New Product Development Process-No Sales Forecast-No NPD Work (Part II)

ABSTRACT The first part of this article showed that R&D departments in small and medium size enterprises (SMEs) have to increase ROI1 on R&D dollars in order to avoid further displacement of expensive R&D jobs to lower cost countries. Unfortunately, too many projects that are technically successful end up failing at launch. This is a sales & marketing failure that reduces nonetheless the ROI on R&D as well. This is why ensuring upfront that every new product development (NPD) project translates into a commercial success is a shared responsibility between S&M and R&D departments. R&D managers must reject any NPD proposal lacking a preliminary sales forecast. This protects R&D pipeline capacity against wasteful NPD activities that are bound to fail at launch. Hedging commercial risk upfront with a preliminary sales forecast is the best way to increase ROI on R&D investment and protect American R&D jobs. If the R&D manager does not have the in-house resources to forecast NPD sales, MarketChemica  can forecast the potential revenue for new chemical products and advise if a new product should be accepted in the R&D pipeline. This last aspect is the focus of the second part of this article. INTRODUCTION The first part of this article showed that the number one cause for new product failure in the American manufacturing remains lack of sufficient upfront marketing work. Moreover, an analysis of the NPD process cost structure showed clearly that early marketing work is in particular underfunded. Figure 1 shows that out of 63 ideas proposed for NPD in companies, 36 are accepted in the R&D pipeline. Nearly two thirds of these projects are abandoned along the way mostly based on market considerations. Only 14 products are launched commercially. Out of these 14 products 4 loose money and 9 survive at the breakeven point. Only 1 product is eventually making money for the company. It is obvious that in order to increase ROI in R&D it is very important to fail as many NPD projects as possible as early as possible. R&D department itself already performs this critical function based on strictly technical or regulatory consideration. The R&D department unfortunately forgets that secondary market research along with direct customer input can also accelerate early failures in the NPD process. R&D managers have to step out of their comfort zone and lead the transformation  of their R&D department from Product Driven to Market Driven. For example many NPD projects can be eliminated based on existing market size, clearly defined market segments, target market segment, competition intensity and price point at launch. These elements predict the new product market penetration rate and revenue potential of any given NPD projectl2. Finally, the NPD decision should be governed by the same financial considerations  as any other investment such as the company hurdle rate or internal rate of return. 10.24.13 NPD Process II (MC) Image1 Figure 1: The NPD attrition funnel in US manufacturing DISCUSSION The concept of market driven organization challenges the Executive to implement it across the functions of the enterprise and the R&D department is no exception to the rule! There are important differences between the NPD process in a product driven and a market driven R&D (Table 1). 10.24.13 NPD Process II (MC) Image2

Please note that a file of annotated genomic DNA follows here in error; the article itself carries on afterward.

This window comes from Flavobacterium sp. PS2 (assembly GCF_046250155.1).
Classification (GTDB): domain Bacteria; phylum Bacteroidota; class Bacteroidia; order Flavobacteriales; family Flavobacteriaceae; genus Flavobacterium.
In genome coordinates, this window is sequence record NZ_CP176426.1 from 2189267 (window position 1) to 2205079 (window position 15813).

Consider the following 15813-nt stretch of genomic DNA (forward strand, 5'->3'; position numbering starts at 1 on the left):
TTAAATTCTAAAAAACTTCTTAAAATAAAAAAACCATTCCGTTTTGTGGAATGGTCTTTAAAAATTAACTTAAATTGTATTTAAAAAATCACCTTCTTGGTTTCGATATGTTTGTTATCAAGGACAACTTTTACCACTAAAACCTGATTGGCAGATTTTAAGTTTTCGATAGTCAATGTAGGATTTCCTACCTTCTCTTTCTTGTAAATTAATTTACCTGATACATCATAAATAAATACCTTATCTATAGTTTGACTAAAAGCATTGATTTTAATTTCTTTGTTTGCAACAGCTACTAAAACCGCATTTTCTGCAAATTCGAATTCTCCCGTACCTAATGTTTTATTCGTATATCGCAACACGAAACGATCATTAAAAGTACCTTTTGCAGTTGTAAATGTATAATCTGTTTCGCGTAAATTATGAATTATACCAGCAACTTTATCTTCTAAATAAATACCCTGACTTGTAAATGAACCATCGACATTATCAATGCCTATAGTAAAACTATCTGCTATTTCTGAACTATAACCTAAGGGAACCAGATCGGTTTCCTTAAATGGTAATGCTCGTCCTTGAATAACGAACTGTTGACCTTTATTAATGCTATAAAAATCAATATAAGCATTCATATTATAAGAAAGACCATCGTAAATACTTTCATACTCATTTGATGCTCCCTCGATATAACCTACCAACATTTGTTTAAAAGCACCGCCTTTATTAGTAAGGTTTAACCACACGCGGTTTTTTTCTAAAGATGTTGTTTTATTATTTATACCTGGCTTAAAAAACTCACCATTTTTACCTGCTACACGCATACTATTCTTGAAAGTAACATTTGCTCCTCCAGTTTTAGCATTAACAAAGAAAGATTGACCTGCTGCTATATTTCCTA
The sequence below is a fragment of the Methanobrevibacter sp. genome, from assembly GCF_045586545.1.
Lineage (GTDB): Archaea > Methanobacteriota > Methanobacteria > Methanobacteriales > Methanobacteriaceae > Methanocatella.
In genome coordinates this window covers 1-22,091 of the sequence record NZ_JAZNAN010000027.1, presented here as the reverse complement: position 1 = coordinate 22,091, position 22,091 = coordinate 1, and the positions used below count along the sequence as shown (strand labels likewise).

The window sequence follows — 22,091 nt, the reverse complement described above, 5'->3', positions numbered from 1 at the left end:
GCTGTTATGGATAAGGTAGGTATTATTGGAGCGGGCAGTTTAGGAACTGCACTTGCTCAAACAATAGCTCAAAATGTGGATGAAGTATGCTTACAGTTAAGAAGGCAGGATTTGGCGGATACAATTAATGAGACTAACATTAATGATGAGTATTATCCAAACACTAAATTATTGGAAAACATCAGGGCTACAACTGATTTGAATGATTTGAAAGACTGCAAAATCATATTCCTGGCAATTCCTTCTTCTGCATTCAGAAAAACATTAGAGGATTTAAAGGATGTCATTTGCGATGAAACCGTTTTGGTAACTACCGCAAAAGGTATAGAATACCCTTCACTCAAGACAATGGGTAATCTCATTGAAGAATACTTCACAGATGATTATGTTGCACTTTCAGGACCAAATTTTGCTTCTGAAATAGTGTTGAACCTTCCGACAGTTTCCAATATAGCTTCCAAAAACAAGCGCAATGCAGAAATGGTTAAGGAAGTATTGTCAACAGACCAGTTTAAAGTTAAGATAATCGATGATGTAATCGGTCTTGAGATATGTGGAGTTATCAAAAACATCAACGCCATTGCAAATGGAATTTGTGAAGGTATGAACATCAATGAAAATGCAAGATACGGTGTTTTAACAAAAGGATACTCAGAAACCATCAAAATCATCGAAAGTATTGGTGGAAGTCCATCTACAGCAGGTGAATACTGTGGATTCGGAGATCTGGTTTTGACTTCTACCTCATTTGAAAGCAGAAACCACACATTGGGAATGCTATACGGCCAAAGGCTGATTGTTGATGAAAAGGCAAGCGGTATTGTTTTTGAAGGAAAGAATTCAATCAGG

Table 1: Market Driven versus Product Driven NPD process If the discussion revolving a new product is triggered with the objective to gain a specific account and is dominated by technical terminology you probably belong to an outdated, product driven organization. Modern organizations have clear strategic objectives. Product acceptance is based ona mix of technical considerations  and marketing factors such as market size, segmentation, market trends, competition intensity, demand and offer balance or market elasticity.